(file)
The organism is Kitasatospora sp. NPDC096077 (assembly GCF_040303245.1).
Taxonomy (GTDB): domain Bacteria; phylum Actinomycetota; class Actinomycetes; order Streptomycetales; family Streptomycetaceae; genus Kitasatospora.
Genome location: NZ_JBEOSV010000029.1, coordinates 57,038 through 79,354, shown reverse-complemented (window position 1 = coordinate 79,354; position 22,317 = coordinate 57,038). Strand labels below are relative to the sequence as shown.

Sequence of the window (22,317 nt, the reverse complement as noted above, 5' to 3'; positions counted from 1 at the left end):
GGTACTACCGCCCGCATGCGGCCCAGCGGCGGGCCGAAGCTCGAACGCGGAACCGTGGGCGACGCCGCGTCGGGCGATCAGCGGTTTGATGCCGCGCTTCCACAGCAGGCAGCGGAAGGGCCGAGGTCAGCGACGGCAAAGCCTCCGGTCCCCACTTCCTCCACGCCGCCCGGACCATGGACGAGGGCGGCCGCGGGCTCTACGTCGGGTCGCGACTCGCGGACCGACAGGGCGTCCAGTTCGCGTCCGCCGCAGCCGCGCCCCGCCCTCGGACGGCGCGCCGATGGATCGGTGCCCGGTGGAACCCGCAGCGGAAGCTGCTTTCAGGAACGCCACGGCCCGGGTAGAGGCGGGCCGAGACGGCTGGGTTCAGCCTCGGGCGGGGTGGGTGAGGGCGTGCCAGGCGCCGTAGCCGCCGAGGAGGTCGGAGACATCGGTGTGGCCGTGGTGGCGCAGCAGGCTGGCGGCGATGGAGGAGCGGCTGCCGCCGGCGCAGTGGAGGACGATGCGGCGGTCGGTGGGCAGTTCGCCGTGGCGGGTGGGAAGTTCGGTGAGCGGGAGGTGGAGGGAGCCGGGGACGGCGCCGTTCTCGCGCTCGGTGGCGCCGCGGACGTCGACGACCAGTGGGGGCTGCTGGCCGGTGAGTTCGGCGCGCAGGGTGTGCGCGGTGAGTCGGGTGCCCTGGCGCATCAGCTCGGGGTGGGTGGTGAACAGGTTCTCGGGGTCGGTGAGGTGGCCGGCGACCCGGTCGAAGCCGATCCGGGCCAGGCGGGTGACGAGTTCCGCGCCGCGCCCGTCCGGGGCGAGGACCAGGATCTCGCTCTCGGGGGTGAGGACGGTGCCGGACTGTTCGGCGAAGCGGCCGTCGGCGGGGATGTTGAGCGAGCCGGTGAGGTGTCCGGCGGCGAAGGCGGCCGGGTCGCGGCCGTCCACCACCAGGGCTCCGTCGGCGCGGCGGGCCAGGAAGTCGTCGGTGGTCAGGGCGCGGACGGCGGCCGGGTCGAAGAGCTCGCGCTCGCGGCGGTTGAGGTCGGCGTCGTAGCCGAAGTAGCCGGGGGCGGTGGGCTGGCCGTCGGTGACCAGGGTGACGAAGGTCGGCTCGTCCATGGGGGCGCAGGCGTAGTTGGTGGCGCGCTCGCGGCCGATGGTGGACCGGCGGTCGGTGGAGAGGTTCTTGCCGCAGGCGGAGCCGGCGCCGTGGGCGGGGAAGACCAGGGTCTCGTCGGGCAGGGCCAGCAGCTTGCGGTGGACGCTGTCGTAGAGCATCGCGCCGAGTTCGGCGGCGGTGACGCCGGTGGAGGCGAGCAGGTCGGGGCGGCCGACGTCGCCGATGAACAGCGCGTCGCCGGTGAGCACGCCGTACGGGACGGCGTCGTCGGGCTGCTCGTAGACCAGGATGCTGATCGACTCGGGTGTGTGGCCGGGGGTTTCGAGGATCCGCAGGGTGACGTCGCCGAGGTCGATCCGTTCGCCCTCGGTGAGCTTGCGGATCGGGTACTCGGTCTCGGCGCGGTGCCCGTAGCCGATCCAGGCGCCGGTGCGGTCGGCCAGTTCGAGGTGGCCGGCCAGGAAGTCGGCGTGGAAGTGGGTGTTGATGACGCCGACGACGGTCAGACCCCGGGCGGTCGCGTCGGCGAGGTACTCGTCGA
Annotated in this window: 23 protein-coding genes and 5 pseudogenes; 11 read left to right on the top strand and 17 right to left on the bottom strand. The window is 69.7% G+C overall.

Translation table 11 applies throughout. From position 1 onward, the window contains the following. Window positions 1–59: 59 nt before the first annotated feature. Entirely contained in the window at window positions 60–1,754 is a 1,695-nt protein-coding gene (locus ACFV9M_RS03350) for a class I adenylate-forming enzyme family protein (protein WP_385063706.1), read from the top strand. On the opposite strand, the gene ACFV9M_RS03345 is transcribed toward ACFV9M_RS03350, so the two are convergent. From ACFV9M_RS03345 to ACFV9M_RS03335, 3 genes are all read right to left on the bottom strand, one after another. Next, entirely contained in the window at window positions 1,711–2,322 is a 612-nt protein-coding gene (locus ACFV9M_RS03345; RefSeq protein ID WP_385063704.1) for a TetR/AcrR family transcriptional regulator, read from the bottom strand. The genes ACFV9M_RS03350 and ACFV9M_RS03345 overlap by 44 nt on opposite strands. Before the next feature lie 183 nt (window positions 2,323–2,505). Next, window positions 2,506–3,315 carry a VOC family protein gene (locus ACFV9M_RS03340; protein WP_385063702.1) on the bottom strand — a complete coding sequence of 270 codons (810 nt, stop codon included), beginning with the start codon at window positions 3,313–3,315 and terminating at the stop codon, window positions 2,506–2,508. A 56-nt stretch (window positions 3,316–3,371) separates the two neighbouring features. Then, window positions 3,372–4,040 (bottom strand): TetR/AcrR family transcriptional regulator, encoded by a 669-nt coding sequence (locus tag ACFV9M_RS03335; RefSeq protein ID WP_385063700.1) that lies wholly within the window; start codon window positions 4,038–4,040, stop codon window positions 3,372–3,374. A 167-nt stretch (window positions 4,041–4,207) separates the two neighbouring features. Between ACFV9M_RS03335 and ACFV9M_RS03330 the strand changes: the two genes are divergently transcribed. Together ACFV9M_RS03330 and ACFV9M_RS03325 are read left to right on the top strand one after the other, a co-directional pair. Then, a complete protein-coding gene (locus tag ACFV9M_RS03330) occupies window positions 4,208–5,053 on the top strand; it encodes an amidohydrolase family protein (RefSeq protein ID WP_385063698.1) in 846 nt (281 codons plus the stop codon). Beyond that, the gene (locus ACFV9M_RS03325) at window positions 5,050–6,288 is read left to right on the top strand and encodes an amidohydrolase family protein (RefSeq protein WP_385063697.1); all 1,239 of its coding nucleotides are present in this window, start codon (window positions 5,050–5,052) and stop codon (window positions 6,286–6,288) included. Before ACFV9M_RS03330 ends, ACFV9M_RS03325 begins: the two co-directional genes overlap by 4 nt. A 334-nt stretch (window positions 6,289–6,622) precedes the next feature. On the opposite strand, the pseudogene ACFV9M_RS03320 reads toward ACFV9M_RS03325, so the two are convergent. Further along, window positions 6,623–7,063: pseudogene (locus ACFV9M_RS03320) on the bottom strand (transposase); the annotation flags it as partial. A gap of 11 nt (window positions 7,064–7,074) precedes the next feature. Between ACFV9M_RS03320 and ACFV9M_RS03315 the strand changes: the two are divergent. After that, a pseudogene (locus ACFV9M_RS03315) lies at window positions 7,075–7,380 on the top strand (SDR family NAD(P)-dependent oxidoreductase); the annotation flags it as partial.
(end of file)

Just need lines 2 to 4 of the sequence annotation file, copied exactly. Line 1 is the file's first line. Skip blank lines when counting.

Taxonomy (GTDB): domain Bacteria; phylum Actinomycetota; class Actinomycetes; order Streptomycetales; family Streptomycetaceae; genus Kitasatospora.
Genome location: NZ_JBEOSV010000029.1, coordinates 57,038 through 79,354, shown reverse-complemented (window position 1 = coordinate 79,354; position 22,317 = coordinate 57,038). Strand labels below are relative to the sequence as shown.

Sequence of the window (22,317 nt, the reverse complement as noted above, 5' to 3'; positions counted from 1 at the left end):